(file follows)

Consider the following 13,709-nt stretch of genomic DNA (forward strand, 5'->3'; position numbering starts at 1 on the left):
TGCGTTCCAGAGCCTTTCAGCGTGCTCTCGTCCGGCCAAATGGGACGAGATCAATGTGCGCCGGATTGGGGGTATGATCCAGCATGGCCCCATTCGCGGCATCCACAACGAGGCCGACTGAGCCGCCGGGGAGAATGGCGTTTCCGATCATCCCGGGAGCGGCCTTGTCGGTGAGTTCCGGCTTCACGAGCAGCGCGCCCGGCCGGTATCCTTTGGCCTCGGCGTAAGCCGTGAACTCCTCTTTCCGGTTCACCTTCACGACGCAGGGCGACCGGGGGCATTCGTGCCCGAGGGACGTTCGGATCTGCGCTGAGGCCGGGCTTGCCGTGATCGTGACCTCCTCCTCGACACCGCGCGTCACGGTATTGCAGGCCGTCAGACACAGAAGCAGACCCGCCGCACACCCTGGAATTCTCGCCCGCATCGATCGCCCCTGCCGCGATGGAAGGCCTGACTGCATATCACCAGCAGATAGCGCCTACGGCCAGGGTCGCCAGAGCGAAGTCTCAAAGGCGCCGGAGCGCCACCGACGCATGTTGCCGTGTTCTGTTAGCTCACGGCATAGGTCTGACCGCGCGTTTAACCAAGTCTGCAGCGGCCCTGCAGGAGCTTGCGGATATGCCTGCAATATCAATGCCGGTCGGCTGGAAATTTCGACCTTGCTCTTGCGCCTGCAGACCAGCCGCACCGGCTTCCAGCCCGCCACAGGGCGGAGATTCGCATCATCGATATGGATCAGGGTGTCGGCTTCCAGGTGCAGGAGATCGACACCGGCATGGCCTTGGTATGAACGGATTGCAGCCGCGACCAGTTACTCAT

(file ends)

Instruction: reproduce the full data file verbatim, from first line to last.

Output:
Consider the following 13,709-nt stretch of genomic DNA (forward strand, 5'->3'; position numbering starts at 1 on the left):
TGCGTTCCAGAGCCTTTCAGCGTGCTCTCGTCCGGCCAAATGGGACGAGATCAATGTGCGCCGGATTGGGGGTATGATCCAGCATGGCCCCATTCGCGGCATCCACAACGAGGCCGACTGAGCCGCCGGGGAGAATGGCGTTTCCGATCATCCCGGGAGCGGCCTTGTCGGTGAGTTCCGGCTTCACGAGCAGCGCGCCCGGCCGGTATCCTTTGGCCTCGGCGTAAGCCGTGAACTCCTCTTTCCGGTTCACCTTCACGACGCAGGGCGACCGGGGGCATTCGTGCCCGAGGGACGTTCGGATCTGCGCTGAGGCCGGGCTTGCCGTGATCGTGACCTCCTCCTCGACACCGCGCGTCACGGTATTGCAGGCCGTCAGACACAGAAGCAGACCCGCCGCACACCCTGGAATTCTCGCCCGCATCGATCGCCCCTGCCGCGATGGAAGGCCTGACTGCATATCACCAGCAGATAGCGCCTACGGCCAGGGTCGCCAGAGCGAAGTCTCAAAGGCGCCGGAGCGCCACCGACGCATGTTGCCGTGTTCTGTTAGCTCACGGCATAGGTCTGACCGCGCGTTTAACCAAGTCTGCAGCGGCCCTGCAGGAGCTTGCGGATATGCCTGCAATATCAATGCCGGTCGGCTGGAAATTTCGACCTTGCTCTTGCGCCTGCAGACCAGCCGCACCGGCTTCCAGCCCGCCACAGGGCGGAGATTCGCATCATCGATATGGATCAGGGTGTCGGCTTCCAGGTGCAGGAGATCGACACCGGCATGGCCTTGGTATGAACGGATTGCAGCCGCGACCAGTTACTCAT